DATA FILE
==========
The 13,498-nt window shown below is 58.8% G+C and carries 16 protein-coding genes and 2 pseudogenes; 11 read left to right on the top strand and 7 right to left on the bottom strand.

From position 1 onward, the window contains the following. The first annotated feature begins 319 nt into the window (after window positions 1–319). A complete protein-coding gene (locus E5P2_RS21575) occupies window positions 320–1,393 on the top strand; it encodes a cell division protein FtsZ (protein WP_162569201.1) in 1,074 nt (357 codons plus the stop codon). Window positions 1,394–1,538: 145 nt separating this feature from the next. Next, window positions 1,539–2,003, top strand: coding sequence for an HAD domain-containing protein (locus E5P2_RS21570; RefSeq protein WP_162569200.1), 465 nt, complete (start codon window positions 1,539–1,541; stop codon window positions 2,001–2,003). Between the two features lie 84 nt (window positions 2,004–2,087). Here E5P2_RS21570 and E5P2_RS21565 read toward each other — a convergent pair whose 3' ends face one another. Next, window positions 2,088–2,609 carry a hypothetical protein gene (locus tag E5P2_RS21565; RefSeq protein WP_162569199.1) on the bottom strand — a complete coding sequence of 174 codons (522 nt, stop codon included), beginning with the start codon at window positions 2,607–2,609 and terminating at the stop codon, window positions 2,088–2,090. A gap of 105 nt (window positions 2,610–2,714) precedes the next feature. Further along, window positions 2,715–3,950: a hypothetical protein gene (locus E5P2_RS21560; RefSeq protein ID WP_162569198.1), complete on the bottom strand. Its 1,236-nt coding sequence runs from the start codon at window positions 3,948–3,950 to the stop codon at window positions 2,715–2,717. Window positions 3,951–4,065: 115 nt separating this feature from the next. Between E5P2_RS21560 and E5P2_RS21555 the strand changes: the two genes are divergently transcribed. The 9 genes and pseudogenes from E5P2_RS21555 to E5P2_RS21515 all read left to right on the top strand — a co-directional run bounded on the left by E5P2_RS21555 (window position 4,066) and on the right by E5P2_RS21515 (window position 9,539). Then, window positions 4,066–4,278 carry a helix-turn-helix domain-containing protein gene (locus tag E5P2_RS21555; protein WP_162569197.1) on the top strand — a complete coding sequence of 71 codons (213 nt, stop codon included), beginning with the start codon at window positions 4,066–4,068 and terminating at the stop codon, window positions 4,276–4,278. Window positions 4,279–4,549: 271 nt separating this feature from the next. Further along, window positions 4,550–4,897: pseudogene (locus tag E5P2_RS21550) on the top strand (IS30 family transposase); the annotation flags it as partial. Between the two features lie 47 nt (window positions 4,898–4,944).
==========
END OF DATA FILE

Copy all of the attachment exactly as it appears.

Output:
The 13,498-nt window shown below is 58.8% G+C and carries 16 protein-coding genes and 2 pseudogenes; 11 read left to right on the top strand and 7 right to left on the bottom strand.

From position 1 onward, the window contains the following. The first annotated feature begins 319 nt into the window (after window positions 1–319). A complete protein-coding gene (locus E5P2_RS21575) occupies window positions 320–1,393 on the top strand; it encodes a cell division protein FtsZ (protein WP_162569201.1) in 1,074 nt (357 codons plus the stop codon). Window positions 1,394–1,538: 145 nt separating this feature from the next. Next, window positions 1,539–2,003, top strand: coding sequence for an HAD domain-containing protein (locus E5P2_RS21570; RefSeq protein WP_162569200.1), 465 nt, complete (start codon window positions 1,539–1,541; stop codon window positions 2,001–2,003). Between the two features lie 84 nt (window positions 2,004–2,087). Here E5P2_RS21570 and E5P2_RS21565 read toward each other — a convergent pair whose 3' ends face one another. Next, window positions 2,088–2,609 carry a hypothetical protein gene (locus tag E5P2_RS21565; RefSeq protein WP_162569199.1) on the bottom strand — a complete coding sequence of 174 codons (522 nt, stop codon included), beginning with the start codon at window positions 2,607–2,609 and terminating at the stop codon, window positions 2,088–2,090. A gap of 105 nt (window positions 2,610–2,714) precedes the next feature. Further along, window positions 2,715–3,950: a hypothetical protein gene (locus E5P2_RS21560; RefSeq protein ID WP_162569198.1), complete on the bottom strand. Its 1,236-nt coding sequence runs from the start codon at window positions 3,948–3,950 to the stop codon at window positions 2,715–2,717. Window positions 3,951–4,065: 115 nt separating this feature from the next. Between E5P2_RS21560 and E5P2_RS21555 the strand changes: the two genes are divergently transcribed. The 9 genes and pseudogenes from E5P2_RS21555 to E5P2_RS21515 all read left to right on the top strand — a co-directional run bounded on the left by E5P2_RS21555 (window position 4,066) and on the right by E5P2_RS21515 (window position 9,539). Then, window positions 4,066–4,278 carry a helix-turn-helix domain-containing protein gene (locus tag E5P2_RS21555; protein WP_162569197.1) on the top strand — a complete coding sequence of 71 codons (213 nt, stop codon included), beginning with the start codon at window positions 4,066–4,068 and terminating at the stop codon, window positions 4,276–4,278. Window positions 4,279–4,549: 271 nt separating this feature from the next. Further along, window positions 4,550–4,897: pseudogene (locus tag E5P2_RS21550) on the top strand (IS30 family transposase); the annotation flags it as partial. Between the two features lie 47 nt (window positions 4,898–4,944).